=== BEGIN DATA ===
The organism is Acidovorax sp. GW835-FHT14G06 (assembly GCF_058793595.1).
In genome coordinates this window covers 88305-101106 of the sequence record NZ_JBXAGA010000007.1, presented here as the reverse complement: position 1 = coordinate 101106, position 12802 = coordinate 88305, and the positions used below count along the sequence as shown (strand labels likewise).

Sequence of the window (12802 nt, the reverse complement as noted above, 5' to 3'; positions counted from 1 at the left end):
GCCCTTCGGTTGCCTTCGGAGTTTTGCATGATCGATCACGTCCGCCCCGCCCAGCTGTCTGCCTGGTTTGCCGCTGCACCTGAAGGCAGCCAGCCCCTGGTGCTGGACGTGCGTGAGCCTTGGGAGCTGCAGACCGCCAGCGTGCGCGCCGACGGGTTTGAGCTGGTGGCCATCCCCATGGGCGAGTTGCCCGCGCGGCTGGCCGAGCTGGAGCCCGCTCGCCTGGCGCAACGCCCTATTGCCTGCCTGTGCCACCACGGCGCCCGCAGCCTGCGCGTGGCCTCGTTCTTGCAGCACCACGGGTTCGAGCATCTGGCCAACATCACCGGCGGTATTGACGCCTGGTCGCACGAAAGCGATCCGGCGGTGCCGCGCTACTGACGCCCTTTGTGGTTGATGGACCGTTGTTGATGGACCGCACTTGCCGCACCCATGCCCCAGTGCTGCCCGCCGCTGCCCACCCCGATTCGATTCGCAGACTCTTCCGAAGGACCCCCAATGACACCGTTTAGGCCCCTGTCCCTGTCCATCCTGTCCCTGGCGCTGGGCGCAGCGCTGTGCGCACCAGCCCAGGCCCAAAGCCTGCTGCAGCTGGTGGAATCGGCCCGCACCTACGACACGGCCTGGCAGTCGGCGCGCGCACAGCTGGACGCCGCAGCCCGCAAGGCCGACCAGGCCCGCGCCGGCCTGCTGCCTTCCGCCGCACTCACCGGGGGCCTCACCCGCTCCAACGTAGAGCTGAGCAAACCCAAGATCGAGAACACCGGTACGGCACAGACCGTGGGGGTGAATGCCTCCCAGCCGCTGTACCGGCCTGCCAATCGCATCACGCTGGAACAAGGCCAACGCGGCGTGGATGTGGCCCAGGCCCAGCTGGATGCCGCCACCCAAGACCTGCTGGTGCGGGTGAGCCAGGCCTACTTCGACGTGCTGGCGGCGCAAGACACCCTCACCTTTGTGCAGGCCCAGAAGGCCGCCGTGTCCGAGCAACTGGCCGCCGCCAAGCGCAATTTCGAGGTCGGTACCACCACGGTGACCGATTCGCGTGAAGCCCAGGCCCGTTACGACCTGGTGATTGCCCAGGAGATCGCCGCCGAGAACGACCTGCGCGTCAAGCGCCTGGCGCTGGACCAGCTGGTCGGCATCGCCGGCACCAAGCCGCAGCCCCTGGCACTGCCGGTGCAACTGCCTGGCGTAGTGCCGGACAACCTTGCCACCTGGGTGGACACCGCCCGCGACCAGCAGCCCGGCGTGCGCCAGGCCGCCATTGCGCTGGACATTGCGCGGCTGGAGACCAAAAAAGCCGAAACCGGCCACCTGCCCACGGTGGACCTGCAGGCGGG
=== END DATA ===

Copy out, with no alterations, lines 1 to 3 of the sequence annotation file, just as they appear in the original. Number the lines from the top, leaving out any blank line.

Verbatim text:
The organism is Acidovorax sp. GW835-FHT14G06 (assembly GCF_058793595.1).
In genome coordinates this window covers 88305-101106 of the sequence record NZ_JBXAGA010000007.1, presented here as the reverse complement: position 1 = coordinate 101106, position 12802 = coordinate 88305, and the positions used below count along the sequence as shown (strand labels likewise).

Sequence of the window (12802 nt, the reverse complement as noted above, 5' to 3'; positions counted from 1 at the left end):